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Author Topic: George Tomlin, died at Gallipoli 1915  (Read 2647 times)

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Offline Leofwine

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George Tomlin, died at Gallipoli 1915
« Reply #1 on: February 19, 2012, 16:01:16 »
George Tomlin was the brother of John Tomlin who died on Board HMS Cressy in 1914 (

When looking at the CWGC records we get a very spartan acount of him:

Private 8275 George Patrick TOMLIN. 2nd Battalion, Hampshire Regiment. Died 7th August 1915 aged 22 years. Resided Brompton. Son of Henry and Elizabeth Tomlin of 10 Westcourt Street, Old Brompton, Chatham, Kent. Commemorated on the Helles Memorial, Turkey.

George Patrick Tomlin, born about March 1891, almost certainly at 15 Manor Street where he is recorded as a 1 month old resident in the 1891 census. In 1901 he is with his family at 4 Manor Street. Gibbon, his eldest brother, tells us in his writings that George joined the East Kent Militia aged 16. If this is correct then he must have joined up in 1907, not 1909 as Gibbon remembered. Unfortunately George seems to be one of the soldiers whose service records were destroyed in the Blitz, so this is hard to confirm. By the start of the First World War he had been transferred to the 2nd Battalion of the Hampshire regiment (Service No. 8275). His Commonwealth War Graves record shows he was killed at Gallipoli on 7th August 1915.

However, another source says he was killed on the S.S. River Clyde, a converted collier, which was run aground on 25 April 1915 beneath the old Seddülbahir fortress so that the troops could disembark directly via ramps to the shore. The troops emerging one by one from the sally ports on the River Clyde presented perfect targets to the machine guns in the fort. Of the first 200 soldiers to disembark, only 21 men made it onto the beach. The problem with knowing who exactly landed from the River Clyde is that only ‘Y’ and ‘Z’ Companies of the 2nd Bn were on the boat. So unless you know which company a man was, and it was rarely recorded, you cannot know. The rest landed further up the coast. On 25 April those Hampshires on the ship were held back on board once the degree of slaughter ashore had been recognised; their CO lay dead on the ship's bridge and the majority of the men did not get ashore until after dark. If he had been on board the Clyde that day, it seems he was one of those who survived.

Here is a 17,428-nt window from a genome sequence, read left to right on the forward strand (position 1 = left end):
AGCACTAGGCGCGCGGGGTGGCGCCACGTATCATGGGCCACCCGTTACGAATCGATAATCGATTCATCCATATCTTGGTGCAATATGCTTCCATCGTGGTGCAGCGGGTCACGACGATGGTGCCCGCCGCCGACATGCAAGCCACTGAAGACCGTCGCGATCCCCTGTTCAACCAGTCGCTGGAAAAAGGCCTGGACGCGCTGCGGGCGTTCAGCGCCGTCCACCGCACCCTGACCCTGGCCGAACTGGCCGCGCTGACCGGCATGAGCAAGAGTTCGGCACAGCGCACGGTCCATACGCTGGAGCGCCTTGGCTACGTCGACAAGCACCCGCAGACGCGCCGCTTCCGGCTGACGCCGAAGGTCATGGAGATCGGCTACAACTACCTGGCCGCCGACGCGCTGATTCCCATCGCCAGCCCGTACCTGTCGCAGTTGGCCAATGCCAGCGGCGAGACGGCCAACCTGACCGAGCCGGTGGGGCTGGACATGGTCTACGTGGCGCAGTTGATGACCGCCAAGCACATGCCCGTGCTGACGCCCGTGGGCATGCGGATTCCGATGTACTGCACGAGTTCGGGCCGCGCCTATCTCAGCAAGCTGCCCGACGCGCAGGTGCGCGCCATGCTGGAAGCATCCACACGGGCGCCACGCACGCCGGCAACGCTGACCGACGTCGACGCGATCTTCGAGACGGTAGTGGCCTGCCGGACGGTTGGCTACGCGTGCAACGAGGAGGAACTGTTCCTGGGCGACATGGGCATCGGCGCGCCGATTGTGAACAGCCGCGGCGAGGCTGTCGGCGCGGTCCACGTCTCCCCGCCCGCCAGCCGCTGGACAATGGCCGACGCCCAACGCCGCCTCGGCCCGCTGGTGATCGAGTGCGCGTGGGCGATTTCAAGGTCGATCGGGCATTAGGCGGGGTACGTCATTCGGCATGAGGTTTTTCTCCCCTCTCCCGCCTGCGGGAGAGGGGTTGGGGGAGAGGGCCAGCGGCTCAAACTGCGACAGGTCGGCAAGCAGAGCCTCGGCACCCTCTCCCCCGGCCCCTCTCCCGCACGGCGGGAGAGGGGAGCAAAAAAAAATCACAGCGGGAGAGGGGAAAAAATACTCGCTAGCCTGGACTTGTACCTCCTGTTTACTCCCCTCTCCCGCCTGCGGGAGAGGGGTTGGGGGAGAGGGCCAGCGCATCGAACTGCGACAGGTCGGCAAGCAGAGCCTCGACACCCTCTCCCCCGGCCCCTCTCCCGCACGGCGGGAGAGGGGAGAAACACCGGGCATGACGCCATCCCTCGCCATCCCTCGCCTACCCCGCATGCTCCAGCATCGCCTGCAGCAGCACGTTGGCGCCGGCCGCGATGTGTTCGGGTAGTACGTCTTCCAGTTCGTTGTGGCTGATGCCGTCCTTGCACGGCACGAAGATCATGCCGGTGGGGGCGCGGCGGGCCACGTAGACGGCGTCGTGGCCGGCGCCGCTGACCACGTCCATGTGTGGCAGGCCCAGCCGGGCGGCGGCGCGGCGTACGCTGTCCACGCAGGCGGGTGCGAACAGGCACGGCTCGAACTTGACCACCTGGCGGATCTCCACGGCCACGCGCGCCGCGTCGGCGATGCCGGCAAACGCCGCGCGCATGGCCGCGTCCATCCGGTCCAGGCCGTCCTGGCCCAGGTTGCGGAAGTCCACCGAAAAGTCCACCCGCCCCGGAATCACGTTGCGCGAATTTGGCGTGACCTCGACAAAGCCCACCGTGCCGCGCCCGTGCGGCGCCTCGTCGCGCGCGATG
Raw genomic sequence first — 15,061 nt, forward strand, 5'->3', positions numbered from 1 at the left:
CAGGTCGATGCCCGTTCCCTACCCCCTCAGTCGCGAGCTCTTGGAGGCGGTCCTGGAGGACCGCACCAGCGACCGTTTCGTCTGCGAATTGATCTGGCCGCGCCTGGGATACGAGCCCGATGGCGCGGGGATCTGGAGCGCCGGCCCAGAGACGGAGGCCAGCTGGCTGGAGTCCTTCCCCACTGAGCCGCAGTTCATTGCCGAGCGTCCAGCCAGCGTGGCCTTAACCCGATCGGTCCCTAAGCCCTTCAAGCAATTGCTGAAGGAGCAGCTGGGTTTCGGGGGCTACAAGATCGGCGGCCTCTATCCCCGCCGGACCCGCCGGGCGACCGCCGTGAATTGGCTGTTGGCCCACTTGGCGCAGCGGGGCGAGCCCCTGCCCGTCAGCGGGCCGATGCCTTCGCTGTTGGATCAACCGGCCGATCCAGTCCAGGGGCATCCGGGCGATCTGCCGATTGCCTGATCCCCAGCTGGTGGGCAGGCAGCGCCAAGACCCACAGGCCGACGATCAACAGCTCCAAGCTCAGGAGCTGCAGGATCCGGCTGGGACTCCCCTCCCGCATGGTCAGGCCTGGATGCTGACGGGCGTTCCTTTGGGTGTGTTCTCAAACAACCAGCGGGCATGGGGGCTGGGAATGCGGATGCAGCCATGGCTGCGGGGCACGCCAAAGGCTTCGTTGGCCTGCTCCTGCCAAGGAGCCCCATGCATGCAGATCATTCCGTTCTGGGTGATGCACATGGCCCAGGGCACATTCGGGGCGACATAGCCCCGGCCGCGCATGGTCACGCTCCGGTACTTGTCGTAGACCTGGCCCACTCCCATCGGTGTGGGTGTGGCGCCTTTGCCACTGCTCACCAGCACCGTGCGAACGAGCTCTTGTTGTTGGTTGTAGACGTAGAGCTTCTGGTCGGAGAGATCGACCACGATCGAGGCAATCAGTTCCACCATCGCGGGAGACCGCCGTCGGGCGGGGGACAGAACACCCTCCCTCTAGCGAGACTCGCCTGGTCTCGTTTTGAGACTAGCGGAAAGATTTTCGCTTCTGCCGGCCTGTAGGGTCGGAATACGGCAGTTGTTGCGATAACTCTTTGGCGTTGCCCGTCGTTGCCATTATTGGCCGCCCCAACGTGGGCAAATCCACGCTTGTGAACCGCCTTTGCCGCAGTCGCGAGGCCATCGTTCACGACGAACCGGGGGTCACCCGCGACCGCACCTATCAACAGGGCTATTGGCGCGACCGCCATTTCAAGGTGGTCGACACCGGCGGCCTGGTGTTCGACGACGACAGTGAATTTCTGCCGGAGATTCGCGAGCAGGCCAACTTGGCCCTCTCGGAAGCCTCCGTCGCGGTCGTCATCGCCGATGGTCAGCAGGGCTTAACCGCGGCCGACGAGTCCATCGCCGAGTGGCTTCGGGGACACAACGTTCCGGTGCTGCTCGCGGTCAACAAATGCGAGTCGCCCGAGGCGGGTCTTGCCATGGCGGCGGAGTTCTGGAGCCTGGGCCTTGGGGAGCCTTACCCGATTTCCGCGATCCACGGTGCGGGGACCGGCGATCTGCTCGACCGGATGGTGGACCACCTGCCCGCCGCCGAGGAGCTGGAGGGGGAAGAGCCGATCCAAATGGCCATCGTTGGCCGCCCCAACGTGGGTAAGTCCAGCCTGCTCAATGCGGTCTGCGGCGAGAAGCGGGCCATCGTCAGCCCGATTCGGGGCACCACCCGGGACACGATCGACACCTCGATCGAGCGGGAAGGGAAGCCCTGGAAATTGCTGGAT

Records in the Hampshire’s Regimental museum demonstrate that he did, indeed, survive the slaughter of the 25th of April, although he was certainly among the troops present at Gallipoli that day. According to the Hampshire Regimental Journal, he was wounded in the right forearm on 6th of May 1915, but it obviously wasn’t bad enough for him to be repatriated.

Soldiers Died in the Great War gives his date of death as 7.8.15, CWGC gives 7.8.15, the regimental journal says 6.8.15 but also says 7.8.15. The Medal Roll says 7.8.15.  This slight confusion, combined with his place of commemoration, may also indicate something of the circumstances of his death.

It is more probable that he was killed in the futile diversionary attack of 6-7 August which cost the battalion over 600 dead and wounded. The 6th August 1915 was indeed an awful day for the 2nd Bn with very many casualties: 18 officers and 224 other ranks killed and missing and 2 and 210 wounded. If Pte Tomlin had died of wounds the various sources would state that, suggesting he was one of those killed outright, or missing. When the unit was relieved later on the 7th its strength was less than 400 all ranks.  Only one officer had got through unscathed and he had already earned his V.C.  With all this confusion and loss it is easy to see how there may have been some doubt as to whether he was killed in the initial attack on the 6th or in the action the following day. Even if there were witnesses to his death it is likely they too died before it could be reported.

Sadly he has no known grave, but he is commemorated on the Helles Memorial, Turkey which commemorates the thousands who were quite literally blown to pieces or whose battlefield burials were obliterated, and the Brompton War Memorial.

Brompton History Research Group


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